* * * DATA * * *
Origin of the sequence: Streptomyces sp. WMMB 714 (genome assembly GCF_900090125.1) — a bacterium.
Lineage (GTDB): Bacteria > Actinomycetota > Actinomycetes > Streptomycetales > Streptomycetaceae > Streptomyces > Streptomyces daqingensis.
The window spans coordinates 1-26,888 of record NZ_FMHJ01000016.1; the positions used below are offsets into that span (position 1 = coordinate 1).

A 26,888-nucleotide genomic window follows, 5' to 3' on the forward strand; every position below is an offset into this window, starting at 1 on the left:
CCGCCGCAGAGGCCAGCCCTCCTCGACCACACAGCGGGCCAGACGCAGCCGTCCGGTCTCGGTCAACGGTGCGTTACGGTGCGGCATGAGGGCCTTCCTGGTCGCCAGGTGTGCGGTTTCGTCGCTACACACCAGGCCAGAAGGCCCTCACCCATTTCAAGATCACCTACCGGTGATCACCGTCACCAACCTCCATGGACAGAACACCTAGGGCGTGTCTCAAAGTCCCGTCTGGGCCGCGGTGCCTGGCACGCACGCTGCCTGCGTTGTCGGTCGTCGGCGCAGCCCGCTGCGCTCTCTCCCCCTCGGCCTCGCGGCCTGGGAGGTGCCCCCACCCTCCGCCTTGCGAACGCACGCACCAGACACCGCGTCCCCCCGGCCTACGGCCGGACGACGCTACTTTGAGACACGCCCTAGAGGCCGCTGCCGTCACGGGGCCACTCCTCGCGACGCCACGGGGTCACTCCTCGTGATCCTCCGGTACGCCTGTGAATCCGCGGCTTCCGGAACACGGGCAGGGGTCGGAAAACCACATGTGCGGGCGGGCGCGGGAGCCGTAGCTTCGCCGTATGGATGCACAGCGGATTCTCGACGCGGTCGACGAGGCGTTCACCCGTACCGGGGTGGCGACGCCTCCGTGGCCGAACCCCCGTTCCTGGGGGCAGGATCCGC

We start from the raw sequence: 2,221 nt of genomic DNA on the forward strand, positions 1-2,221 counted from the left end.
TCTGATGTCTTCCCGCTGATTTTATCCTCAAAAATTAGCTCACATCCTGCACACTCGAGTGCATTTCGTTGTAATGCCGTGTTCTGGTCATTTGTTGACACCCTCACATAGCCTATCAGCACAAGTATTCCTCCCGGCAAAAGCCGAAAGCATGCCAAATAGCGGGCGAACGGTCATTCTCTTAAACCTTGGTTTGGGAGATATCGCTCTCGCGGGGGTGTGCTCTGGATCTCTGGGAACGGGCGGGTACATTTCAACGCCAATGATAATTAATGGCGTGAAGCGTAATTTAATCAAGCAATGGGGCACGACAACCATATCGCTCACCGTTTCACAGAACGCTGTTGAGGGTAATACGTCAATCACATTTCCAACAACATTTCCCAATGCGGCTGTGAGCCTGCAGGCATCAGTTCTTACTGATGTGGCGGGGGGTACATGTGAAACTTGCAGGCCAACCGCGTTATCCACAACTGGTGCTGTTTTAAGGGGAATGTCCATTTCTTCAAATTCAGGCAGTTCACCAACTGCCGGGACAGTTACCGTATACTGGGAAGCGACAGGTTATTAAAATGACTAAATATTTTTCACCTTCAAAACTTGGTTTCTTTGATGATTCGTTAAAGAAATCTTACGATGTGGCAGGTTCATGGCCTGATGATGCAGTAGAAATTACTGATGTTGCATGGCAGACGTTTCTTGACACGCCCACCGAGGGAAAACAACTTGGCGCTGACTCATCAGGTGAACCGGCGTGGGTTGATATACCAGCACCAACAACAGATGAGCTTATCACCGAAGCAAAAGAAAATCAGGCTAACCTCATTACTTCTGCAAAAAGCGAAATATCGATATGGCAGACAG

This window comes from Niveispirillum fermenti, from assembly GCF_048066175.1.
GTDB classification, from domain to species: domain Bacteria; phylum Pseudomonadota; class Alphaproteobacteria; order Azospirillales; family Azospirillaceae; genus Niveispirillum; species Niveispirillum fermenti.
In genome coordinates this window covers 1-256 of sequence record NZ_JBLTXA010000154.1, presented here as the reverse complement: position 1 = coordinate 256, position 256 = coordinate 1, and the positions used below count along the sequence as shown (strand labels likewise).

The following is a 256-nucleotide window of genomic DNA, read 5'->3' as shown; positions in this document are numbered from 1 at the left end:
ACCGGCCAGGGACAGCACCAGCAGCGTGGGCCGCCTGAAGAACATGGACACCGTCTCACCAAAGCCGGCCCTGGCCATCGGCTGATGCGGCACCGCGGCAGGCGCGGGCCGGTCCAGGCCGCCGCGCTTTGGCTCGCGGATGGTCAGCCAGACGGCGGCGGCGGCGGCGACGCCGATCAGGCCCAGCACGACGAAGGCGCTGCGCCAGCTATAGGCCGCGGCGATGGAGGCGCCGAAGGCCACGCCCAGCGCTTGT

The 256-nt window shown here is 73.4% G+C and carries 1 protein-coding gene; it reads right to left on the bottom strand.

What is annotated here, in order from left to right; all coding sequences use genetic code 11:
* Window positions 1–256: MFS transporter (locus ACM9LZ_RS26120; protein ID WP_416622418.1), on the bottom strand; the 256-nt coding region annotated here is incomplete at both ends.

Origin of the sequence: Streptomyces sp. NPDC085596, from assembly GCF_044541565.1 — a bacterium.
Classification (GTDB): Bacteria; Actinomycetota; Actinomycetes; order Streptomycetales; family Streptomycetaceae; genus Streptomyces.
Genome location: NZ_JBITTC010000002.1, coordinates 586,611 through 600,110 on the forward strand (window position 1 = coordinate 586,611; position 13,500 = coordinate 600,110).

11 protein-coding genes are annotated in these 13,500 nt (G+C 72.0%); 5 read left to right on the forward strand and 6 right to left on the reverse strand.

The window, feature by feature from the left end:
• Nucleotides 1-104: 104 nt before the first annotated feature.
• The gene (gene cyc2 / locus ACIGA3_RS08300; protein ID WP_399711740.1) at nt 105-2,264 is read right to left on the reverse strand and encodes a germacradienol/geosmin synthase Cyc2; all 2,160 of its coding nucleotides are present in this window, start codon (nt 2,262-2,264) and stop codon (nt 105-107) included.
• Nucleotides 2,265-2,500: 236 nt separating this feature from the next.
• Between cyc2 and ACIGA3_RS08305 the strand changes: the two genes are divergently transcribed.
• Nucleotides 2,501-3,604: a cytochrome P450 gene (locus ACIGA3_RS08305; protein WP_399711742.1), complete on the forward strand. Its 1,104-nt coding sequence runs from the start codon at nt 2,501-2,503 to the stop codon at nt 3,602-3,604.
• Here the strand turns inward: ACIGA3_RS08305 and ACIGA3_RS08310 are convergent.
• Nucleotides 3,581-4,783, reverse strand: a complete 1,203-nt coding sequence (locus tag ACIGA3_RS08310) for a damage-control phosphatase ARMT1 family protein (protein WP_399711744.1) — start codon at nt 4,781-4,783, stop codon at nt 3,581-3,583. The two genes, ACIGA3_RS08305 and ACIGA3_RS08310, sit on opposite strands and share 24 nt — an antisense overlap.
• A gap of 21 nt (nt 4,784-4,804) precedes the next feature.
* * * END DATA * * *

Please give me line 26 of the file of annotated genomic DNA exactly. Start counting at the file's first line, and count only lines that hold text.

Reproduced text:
• Here the strand turns inward: ACIGA3_RS08305 and ACIGA3_RS08310 are convergent.